Cara E. Yar Khan on the Value of Courage

by | Jan 8, 2021 |

“Courage and confidence are practical necessities . . . courage is the practical form of being true to existence, of being true to truth, and confidence is the practical form of being true to one’s own consciousness.” —Ayn Rand

I love listening to people who know exactly what they want, who go after it despite obstacles and fear, and who relish the rewards they reap. Their sense of purpose and zeal for life are inspiring. I saw all of this and more in Cara E. Yar Khan’s 2019 TED talk, “The Beautiful Balance between Courage and Fear.”

Khan has worked for the United Nations and UNICEF in countries such as China, Angola, Haiti, and Ecuador. Despite the altruistic basis of both organizations and the corruption of the UN, the scope of her work is still impressive. At the age of thirty, however, she was diagnosed with hereditary inclusion body myopathy, a rare disease characterized by weakening muscles. Her TED talk focuses on the courage she found and the fear she faced in overcoming her disability. She describes how that courage enabled her to continue her international work and embark on adventures such as descending into the Grand Canyon and rafting on the Colorado River.

Khan’s confidence throughout the talk is striking. She has clearly made it a habit to pursue her goals unapologetically, regardless of others’ opinions. For example, after her diagnosis, some suggested she would not be able to get married or continue her international career, and should not have children. “The fact that someone who wasn’t me was putting limitations on my dreams and ambitions was preposterous and unacceptable,” Khan said. “So I ignored them.” She went on to work in Angola and Haiti, and eventually got married.

Khan displays confidence in dealing with challenges more generally, declaring, “When I face obstacles, fear doesn’t necessarily immediately set in because I assume that one way or another, I’ll figure it out.” For instance, she decided she wanted to reach the bottom of the Grand Canyon so she could raft on the Colorado River. This, despite the fact that at the time, she needed a walker to get around. Her solution? She learned to ride a horse.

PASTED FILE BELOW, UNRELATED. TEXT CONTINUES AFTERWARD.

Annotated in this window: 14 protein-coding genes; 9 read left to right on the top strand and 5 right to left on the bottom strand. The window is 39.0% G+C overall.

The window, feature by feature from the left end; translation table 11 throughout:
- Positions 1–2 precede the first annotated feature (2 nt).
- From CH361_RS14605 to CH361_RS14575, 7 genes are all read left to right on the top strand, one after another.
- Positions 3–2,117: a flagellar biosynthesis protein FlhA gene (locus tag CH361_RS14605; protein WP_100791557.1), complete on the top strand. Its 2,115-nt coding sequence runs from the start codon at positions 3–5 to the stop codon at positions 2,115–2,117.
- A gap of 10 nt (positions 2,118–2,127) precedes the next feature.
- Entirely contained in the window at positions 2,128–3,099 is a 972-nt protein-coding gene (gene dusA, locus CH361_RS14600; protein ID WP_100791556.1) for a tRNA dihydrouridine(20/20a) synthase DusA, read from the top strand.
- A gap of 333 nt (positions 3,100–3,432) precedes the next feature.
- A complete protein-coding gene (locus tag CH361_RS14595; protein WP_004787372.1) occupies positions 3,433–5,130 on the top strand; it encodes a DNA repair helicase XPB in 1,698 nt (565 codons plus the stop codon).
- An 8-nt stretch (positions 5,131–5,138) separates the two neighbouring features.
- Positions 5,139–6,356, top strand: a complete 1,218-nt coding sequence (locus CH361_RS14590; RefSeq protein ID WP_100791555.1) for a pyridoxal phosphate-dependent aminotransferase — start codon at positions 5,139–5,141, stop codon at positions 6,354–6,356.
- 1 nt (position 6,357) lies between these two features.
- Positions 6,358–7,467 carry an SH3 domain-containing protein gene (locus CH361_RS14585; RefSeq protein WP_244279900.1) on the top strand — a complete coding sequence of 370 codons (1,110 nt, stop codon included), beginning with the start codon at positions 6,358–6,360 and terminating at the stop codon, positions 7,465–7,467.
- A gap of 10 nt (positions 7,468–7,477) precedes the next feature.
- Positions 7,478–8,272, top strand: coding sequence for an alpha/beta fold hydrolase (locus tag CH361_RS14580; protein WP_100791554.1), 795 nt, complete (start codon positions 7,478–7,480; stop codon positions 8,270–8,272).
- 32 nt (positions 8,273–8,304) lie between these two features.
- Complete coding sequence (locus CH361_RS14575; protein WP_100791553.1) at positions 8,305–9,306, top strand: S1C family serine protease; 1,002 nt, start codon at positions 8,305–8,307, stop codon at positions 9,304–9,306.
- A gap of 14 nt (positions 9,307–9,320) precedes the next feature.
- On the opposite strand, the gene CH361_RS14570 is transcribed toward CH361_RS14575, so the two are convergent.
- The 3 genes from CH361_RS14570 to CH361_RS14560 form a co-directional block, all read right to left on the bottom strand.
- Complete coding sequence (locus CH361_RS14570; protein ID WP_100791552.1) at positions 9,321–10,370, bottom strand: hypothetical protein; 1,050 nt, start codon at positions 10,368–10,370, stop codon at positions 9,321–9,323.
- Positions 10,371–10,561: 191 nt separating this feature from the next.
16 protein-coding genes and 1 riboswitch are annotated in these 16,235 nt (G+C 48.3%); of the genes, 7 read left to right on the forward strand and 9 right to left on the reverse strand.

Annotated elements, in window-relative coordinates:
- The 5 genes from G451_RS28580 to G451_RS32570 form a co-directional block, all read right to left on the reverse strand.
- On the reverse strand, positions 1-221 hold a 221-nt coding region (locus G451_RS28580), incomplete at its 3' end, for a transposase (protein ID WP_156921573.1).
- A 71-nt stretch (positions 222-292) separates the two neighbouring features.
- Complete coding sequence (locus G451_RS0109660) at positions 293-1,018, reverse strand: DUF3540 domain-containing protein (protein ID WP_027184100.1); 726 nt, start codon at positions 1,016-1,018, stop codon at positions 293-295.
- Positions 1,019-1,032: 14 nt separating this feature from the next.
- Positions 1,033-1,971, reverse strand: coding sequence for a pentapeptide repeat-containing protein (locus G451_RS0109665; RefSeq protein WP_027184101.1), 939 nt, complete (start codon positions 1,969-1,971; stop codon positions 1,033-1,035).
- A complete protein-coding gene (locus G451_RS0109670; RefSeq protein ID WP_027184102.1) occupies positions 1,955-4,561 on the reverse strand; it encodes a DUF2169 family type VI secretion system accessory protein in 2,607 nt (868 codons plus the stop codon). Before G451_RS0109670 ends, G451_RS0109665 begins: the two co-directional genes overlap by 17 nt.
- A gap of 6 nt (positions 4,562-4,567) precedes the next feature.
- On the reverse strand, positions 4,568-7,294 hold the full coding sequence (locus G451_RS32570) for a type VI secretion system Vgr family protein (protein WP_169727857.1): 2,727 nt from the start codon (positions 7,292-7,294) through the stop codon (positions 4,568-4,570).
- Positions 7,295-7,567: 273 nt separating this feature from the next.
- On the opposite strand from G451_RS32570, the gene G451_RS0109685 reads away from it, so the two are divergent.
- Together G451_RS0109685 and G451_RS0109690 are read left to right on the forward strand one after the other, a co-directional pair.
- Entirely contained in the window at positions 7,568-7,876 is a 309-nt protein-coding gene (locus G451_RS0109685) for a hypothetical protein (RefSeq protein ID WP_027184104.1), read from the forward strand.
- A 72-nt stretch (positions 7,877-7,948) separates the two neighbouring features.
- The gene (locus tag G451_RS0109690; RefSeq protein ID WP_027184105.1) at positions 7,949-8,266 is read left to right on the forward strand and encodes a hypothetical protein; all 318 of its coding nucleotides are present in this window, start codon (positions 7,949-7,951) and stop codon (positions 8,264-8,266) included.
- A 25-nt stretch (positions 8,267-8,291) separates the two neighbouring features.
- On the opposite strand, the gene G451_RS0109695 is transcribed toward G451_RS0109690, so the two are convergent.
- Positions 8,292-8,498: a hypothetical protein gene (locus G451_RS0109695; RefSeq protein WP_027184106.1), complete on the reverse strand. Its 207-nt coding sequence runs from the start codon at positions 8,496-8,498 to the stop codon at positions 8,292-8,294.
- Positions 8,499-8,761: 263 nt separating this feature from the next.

As Khan recounts her memories of the Grand Canyon, she speaks bluntly of the challenges she faced (including a newly discovered fear of heights), but her face lights up when she remembers the beauty of the Canyon. Her love of life shines through at various points throughout the talk; she is clearly passionate about traveling and about her work, and finds fulfillment in her adventures.

Khan’s message is that you should try to find “the balance between fear and courage.” Fear, she says, keeps you from doing foolish things. It’s an emotional reaction to something that might be a bad or dangerous idea. Emotions, however, as Ayn Rand pointed out, are not proper guides to action. So you need courage to overcome fear; without it, you’ll “never step into the unknown.” Thus, as she says, courage is necessary to achieve our ambitious goals.

Khan credits courage for her success, but points out that courage isn’t some magical quality that leaps to your aid when you need it most. Instead, she calls it “the result of tough reflection and real work.” Her journey through the Grand Canyon required an extensive period of preparation, including thinking about the potential dangers that she and her companions might encounter along the way. The unknowns and the effects of her disability were scary, but Khan faced the challenge with bravery. She explains that it showed her “a level of fear I had never experienced before. But more importantly, it showed me how boldly courageous I can be.”

As Khan says, “Live big, and try to let your courage outweigh your fear.” 

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